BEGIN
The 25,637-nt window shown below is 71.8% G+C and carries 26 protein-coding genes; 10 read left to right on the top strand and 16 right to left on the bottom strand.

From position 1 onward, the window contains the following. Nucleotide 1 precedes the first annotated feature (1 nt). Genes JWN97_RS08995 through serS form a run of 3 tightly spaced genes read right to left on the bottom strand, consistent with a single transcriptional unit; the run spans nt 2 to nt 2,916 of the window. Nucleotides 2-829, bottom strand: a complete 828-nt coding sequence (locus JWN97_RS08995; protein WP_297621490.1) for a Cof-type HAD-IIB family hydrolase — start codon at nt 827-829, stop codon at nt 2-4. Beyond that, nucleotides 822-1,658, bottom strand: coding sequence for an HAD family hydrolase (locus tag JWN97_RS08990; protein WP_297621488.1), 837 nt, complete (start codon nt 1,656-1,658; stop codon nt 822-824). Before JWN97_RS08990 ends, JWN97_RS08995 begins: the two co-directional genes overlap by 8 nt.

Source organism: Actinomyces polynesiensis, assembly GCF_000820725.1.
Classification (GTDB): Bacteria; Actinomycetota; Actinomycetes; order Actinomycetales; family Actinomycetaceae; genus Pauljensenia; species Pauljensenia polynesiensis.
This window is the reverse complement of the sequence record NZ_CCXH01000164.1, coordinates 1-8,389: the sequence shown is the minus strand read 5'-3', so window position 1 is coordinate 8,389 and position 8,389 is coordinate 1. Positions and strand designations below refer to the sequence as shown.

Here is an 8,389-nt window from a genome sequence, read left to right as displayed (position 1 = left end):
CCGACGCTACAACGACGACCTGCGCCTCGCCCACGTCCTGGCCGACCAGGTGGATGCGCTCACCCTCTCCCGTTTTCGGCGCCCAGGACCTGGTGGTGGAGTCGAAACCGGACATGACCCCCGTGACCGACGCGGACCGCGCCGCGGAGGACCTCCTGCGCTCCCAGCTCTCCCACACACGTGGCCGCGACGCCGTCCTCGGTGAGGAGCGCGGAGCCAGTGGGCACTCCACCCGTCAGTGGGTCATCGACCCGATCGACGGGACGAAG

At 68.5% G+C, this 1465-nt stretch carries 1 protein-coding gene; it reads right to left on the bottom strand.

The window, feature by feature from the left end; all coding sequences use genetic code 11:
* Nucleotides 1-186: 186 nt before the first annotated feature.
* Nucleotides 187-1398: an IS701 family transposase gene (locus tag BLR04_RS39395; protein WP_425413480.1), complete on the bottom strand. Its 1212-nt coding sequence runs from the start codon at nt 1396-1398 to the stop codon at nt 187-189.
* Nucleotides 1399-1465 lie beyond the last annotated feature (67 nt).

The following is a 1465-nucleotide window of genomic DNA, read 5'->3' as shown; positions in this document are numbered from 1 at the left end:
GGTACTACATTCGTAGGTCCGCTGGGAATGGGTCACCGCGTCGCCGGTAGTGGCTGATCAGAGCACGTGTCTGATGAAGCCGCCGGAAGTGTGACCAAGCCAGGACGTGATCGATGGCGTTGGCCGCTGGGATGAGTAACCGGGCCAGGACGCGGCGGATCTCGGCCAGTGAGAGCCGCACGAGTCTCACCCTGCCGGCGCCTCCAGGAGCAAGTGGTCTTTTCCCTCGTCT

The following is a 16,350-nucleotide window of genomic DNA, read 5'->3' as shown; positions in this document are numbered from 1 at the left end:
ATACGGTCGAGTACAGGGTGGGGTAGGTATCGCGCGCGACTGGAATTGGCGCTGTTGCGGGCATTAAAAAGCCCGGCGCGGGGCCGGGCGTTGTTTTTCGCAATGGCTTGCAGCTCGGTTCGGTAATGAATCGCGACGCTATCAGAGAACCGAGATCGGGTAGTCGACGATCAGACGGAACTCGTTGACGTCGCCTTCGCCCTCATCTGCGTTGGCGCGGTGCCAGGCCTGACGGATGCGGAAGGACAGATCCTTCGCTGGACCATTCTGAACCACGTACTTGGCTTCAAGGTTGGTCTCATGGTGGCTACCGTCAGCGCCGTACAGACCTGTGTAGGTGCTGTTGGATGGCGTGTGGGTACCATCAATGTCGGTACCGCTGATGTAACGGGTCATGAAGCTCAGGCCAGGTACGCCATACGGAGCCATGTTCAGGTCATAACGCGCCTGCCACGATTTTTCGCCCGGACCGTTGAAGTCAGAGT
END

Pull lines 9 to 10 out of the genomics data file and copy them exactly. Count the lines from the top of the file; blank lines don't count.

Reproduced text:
The window, feature by feature from the left end; all coding sequences use genetic code 11:
* Nucleotides 1-186: 186 nt before the first annotated feature.